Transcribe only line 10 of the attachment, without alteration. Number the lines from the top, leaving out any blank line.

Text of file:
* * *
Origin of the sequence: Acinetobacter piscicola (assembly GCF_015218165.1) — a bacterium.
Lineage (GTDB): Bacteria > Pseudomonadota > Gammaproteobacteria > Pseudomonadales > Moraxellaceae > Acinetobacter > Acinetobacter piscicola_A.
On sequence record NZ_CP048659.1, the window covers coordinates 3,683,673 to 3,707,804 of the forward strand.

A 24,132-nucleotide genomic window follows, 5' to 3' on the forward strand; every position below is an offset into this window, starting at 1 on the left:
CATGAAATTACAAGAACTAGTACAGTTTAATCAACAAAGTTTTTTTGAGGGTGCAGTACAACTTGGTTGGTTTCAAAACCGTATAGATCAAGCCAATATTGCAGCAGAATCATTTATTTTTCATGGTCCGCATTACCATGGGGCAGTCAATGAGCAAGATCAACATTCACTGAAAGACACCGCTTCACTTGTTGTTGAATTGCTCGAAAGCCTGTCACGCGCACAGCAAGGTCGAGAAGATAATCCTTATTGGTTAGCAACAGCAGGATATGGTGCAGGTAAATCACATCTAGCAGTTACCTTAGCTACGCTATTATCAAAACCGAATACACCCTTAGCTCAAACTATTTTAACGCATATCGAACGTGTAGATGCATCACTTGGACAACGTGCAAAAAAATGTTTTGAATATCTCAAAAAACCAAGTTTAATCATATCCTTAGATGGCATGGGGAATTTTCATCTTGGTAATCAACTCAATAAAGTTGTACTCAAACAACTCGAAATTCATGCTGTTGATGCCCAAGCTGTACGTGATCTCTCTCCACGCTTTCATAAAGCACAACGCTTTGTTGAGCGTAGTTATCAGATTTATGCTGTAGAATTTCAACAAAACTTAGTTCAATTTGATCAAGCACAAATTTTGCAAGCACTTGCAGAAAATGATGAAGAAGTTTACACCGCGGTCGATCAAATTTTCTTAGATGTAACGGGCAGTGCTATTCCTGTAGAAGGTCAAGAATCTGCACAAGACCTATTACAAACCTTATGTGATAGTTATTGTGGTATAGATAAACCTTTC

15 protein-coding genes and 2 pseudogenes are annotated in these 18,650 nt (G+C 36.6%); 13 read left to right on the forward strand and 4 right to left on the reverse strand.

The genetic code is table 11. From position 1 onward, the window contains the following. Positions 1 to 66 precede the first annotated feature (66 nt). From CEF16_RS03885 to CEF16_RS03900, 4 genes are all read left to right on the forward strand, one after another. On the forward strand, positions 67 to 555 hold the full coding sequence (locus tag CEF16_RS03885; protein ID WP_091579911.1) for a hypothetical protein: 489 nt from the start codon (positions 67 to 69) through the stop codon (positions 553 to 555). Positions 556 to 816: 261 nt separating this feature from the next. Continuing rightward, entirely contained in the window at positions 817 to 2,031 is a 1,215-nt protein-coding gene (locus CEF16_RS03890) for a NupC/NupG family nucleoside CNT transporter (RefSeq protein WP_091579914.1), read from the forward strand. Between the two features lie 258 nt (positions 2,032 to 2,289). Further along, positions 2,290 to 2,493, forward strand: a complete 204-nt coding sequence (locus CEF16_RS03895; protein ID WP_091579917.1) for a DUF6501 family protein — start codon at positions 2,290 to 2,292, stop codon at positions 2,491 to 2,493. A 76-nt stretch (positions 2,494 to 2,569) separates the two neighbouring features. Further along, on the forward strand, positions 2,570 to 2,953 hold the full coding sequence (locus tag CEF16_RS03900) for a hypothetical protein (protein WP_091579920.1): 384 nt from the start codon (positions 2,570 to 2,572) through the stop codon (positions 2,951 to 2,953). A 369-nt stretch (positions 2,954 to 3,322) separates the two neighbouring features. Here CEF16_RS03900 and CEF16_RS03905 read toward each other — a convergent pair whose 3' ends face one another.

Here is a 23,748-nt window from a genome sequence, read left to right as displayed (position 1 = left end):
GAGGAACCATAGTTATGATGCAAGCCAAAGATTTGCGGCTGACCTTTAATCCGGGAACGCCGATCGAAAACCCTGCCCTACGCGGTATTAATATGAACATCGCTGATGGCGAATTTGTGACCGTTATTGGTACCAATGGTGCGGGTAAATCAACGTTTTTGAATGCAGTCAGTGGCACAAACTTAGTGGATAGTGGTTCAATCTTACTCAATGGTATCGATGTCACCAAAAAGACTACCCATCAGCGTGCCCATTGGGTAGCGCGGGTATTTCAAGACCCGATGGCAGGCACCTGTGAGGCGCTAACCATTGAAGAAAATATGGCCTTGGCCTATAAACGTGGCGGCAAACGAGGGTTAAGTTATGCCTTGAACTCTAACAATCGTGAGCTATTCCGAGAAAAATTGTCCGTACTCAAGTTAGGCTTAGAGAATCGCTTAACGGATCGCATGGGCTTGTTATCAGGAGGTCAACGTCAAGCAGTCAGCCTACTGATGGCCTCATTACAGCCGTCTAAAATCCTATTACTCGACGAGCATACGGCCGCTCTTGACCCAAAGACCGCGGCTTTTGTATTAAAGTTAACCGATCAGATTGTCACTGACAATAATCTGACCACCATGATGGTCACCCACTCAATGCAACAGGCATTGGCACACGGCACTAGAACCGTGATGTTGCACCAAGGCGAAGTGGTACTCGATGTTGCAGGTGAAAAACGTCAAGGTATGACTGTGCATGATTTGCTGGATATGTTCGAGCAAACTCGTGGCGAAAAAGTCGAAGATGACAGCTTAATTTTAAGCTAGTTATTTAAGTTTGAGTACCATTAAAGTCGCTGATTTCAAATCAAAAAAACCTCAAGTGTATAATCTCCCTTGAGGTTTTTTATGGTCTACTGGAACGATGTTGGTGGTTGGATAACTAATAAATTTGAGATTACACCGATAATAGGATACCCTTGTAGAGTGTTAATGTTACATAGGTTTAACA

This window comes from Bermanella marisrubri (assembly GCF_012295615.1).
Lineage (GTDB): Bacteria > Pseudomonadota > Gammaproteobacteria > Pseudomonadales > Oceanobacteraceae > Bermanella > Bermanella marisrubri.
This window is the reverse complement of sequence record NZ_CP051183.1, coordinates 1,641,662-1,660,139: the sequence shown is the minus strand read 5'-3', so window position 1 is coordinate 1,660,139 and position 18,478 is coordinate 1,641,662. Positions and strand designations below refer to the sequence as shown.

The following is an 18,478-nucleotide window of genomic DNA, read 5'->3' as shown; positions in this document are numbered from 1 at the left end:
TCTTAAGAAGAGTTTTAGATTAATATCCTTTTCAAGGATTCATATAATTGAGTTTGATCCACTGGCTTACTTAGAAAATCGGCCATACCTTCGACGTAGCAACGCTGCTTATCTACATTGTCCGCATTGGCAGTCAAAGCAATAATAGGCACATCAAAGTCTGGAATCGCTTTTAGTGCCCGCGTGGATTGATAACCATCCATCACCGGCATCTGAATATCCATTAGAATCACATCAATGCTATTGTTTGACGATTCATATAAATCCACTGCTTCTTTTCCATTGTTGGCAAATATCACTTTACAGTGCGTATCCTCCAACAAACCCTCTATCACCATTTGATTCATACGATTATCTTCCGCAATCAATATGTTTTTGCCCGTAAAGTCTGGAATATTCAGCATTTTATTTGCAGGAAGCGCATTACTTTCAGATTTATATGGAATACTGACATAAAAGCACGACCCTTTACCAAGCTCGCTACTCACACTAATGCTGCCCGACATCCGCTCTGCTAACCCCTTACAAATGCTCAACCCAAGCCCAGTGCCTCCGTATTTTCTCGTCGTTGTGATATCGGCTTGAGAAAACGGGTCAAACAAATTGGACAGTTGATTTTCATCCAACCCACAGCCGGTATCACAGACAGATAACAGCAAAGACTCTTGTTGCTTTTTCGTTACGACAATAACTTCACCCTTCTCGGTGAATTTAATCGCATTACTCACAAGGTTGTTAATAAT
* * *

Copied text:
This window comes from Bermanella marisrubri (assembly GCF_012295615.1).